Actor, Maine native John O’Hurley talks about hosting Thanksgiving’s National Dog Show

Posted Nov. 27, 2013, at 4:05 p.m.
Last modified Nov. 27, 2013, at 4:31 p.m.
John O'Hurley
John O'Hurley

Actor John O’Hurley knows there’s truth to the old Hollywood adage “never work with kids or dogs.”

But, no matter how many times he gets upstaged, he keeps coming back to co-host the annual National Dog Show airing Thanksgiving Day on NBC. The event, broadcast nationwide at noon Thursday, will include more than 1,500 dogs competing to win the title Best in Show and the $20,000 in prize money.

“I remember several years ago when David [co-host Frei] and I were seated at the NBC booth during the group competition, and this Great Dane just came in and just passed by David and then just stopped in front of me, squatted down and left what I will refer to as a ‘critical donation on my performance.’

“Yeah, that was probably the largest and most significant.”

O’Hurley is co-hosting with Frei, the American Kennel Club-licensed judge, host of the Westminster Kennel Club Dog Show since 1990 and co-host of the National Dog Show since its inception in 2002. They both participated in a recent teleconference to promote the latter event.

Most TV viewers will remember O’Hurley playing Mr. Peterman on “Seinfeld,” a role the actor said was offered at an opportune time.

“‘Seinfeld’ literally was just an absolute happenchance moment, that the series that I had on ABC was canceled on a Thursday morning and I was out, literally, crying in my beer that night trying to take the cancellation as personally as I could. Then, David’s office called and just said they has this guest-starring role and were starting the next day. They knew that my show was canceled. So, they said ‘Would you like to come over and do it?’ It’s this kind of wacky cataloguer named J. Peterman.”

At first, O’Hurley turned it down. But, by the time the production company finished writing the first episode, they had included the character of Elaine working for J. Peterman Catalogue.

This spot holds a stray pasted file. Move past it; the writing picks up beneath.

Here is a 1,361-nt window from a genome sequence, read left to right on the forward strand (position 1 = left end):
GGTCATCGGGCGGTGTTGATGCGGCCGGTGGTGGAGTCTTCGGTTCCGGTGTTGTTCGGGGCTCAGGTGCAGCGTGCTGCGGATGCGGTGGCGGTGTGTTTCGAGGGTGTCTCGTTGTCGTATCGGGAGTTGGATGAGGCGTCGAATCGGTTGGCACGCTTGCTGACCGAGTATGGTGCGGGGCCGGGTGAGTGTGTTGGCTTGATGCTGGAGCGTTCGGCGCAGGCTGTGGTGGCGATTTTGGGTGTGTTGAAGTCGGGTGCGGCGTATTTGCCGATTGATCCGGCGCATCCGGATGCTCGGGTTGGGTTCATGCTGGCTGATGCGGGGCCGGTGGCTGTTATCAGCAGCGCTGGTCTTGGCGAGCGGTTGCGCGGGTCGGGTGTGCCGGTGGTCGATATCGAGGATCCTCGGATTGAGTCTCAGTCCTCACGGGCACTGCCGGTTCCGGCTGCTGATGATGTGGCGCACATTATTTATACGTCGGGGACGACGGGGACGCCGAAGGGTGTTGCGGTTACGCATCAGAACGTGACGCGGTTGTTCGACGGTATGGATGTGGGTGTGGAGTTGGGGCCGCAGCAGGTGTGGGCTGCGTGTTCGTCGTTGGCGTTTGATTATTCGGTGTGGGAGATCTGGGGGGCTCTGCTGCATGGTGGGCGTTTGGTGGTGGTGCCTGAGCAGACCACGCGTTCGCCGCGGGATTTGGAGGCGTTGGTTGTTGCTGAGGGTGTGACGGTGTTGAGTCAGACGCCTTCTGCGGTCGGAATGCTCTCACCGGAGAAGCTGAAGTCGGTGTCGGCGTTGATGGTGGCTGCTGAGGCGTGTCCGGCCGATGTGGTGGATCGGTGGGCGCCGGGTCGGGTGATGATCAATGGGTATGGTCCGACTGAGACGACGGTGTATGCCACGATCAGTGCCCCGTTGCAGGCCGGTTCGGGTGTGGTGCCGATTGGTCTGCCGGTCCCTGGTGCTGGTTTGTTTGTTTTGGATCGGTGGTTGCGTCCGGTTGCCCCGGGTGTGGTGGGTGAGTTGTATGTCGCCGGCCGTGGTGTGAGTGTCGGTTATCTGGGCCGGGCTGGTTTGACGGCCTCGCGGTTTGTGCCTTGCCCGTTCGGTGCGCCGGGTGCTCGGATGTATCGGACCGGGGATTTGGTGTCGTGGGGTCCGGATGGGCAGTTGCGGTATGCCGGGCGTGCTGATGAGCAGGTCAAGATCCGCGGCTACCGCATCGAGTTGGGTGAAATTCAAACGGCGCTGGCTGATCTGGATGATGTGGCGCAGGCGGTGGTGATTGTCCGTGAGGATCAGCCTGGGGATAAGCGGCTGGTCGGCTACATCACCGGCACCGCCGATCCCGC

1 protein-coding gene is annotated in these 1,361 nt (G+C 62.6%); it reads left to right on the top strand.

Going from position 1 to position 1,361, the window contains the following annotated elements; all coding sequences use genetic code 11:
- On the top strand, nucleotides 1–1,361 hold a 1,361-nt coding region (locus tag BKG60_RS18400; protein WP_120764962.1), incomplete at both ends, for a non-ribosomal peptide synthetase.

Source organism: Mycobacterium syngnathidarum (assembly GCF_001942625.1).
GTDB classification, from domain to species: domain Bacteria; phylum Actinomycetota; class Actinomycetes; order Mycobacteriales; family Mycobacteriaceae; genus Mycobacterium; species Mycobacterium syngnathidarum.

“That began the last four seasons of my venue there on ‘Seinfeld.’ And it was, if I looked back over my shoulder at it, I remember it was kind of like playing with a championship team in the championship season. You always had a sense that what you’re doing was something that was going to be part of television history.”

The Maine native has appeared in numerous TV series and voiced many, many roles in animated series, films and videos in addition to guest-starring in six episodes of the daytime drama “All My Children.” He also voiced the role of Skipper Skelton in “Scooby-Doo! Mystery Incorporated” and has starred on Broadway.

He has spent much of 2013 in nationally touring theatrical productions, playing King Arthur in “Spamalot” and Billy Flynn in “Chicago,” and has authored three books — “Before The Dog Can Eat Your Homework First You Have To Do It: Life Lessons From A Wise Old Dog To A Young Boy,” “It’s Okay To Miss The Bed On The First Jump” and his latest book for children, “The Perfect Dog,” released last month.

He is a dog owner and said he enjoys working with the dog show even if, he said, this year it was particularly hard to pick out who was going to win. The show was taped last Saturday in Philadelphia.

“I remarked about this to David, this is the first time he’s not been able to point me towards a potential winner because we had so many great dogs this year. It’s an absolutely incredible lineup that we have this year.”

The competition features 190 breeds shown in seven groups with one being named top dog at the end of the competition. Three new AKC-sanctioned breeds will compete at the event — the Chinook (working group), Portuguese Podengo Pequeno (hound group) and rat terrier (terrier group). The show will encore at 7 p.m. Saturday on NBC.

The televised dog show is an event designed to draw people in and teach them about the various breeds, some that are dwindling in numbers, O’Hurley said.

“I think it underscores the importance of a show like this and also the visibility of a show like this that not only does it engage the country with 175 plus breeds that they don’t normally see but it also give the opportunity for the people that are there, in person, to have an opportunity to be interactive with these breeders. So you may find a dog that you wouldn’t ordinarily know,” said the actor who owns, with his wife and son, a Cavalier King Charles spaniel named Sadie and a Havanese named Lucy. “And sadly, most people grow up with a working knowledge of maybe five breeds because you have them in your neighborhood.

“But I think it underscores the importance of the dog show world.”

The National Dog Show will be shown at noon Thursday on NBC.

Distributed by MCT Information Services

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